Sunday, July 1, 2012

Quebec: Morrin Center

Wishing I could go to Quebec, somehow failed to translate into "what would I do if I went to Quebec?" A couple of weeks before we left I started searching websites, and asking friends for advice. After subtracting time for the drive, we were only going to be in Quebec City for two days.

I looked for something to interest each of us -- First Nation (Native American) site for Ashley, biking for Don, history for me. 

The Morrin Center quickly floated the top of the list of places I wanted to visit. We were lucky in two ways. One, the Morrin Center is located down the stairs from out hotel (yes, stairs to cross streets), and two the  Morrin Center started up tours on the our full-day in Quebec. A week earlier and we would not have been able to go on a tour.

Our tour guide, Ben, lead us through the Morrin Center's unique history. It started off as a military barracks (1712-1808) the the prison for the city of Quebec (1813-1868). They held the worst criminals of the day -- people who stole tea (which came from China), a horse thief, an indentured servant who ran away from his master, as well as the lesser criminals. They adhered to the most modern prison reforms of the day -- including separating inmates based on the severity of their crimes and prisoners bathed on a regular basis. Some of the criminals were hung out front off of a balcony that no longer exists. It was a pretty scary place to be sentenced.  Unfortunately as the city grew, they outgrew their space.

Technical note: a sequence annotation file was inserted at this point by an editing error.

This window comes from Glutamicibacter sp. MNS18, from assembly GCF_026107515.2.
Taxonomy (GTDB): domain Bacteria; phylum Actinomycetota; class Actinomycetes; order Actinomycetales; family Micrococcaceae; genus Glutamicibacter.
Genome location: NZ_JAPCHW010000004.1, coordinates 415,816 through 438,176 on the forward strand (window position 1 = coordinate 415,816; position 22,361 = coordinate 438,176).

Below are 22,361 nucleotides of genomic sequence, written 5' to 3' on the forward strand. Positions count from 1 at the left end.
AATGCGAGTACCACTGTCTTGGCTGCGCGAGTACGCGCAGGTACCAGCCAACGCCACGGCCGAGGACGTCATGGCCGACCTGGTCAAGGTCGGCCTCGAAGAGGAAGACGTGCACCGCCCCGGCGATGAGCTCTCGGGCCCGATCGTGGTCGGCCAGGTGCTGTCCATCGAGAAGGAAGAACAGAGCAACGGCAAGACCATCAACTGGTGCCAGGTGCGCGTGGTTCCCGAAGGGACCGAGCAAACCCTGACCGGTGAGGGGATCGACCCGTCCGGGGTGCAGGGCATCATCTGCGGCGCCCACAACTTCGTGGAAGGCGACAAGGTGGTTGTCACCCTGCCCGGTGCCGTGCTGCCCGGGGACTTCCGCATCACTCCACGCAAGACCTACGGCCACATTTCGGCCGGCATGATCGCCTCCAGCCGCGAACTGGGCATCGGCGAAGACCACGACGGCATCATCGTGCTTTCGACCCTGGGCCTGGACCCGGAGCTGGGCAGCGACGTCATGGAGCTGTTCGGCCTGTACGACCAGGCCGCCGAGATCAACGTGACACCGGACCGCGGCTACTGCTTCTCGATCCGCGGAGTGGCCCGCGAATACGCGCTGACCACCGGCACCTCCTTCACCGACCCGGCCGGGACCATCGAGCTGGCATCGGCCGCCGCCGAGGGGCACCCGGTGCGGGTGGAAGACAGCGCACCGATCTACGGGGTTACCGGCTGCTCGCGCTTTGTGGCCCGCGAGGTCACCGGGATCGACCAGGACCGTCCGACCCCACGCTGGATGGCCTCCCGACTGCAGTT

A few years later (1862-1902), it was converted into the city's first English-language college. In 1885 they started admitting women to the program. The rooms that exist are stunning. In the far back corner of the science lab is a dark room that was donated by Mr. Eastman (of Eastman Kodak). 
 Today it is the only English-speaking library in Quebec City. Rather than waiting at our hotel room for our tour in English, Don and Ashley sat in the children's section of the library and read books.

This is the first collection I have ever seen that uses the Cutter System. They are quite proud of the fact that their entire fiction collected is sorted by author, and not by genre. I'd be interested to see how this kind of system could work on a much larger scale. I'm always curious as to how places organize their collections. 

The tour was fascinating. I am glad it worked out so we could see the place, and have a tour in English. Don and Ashley were happy for a little bit of quiet time to sit and read. A win for everyone.

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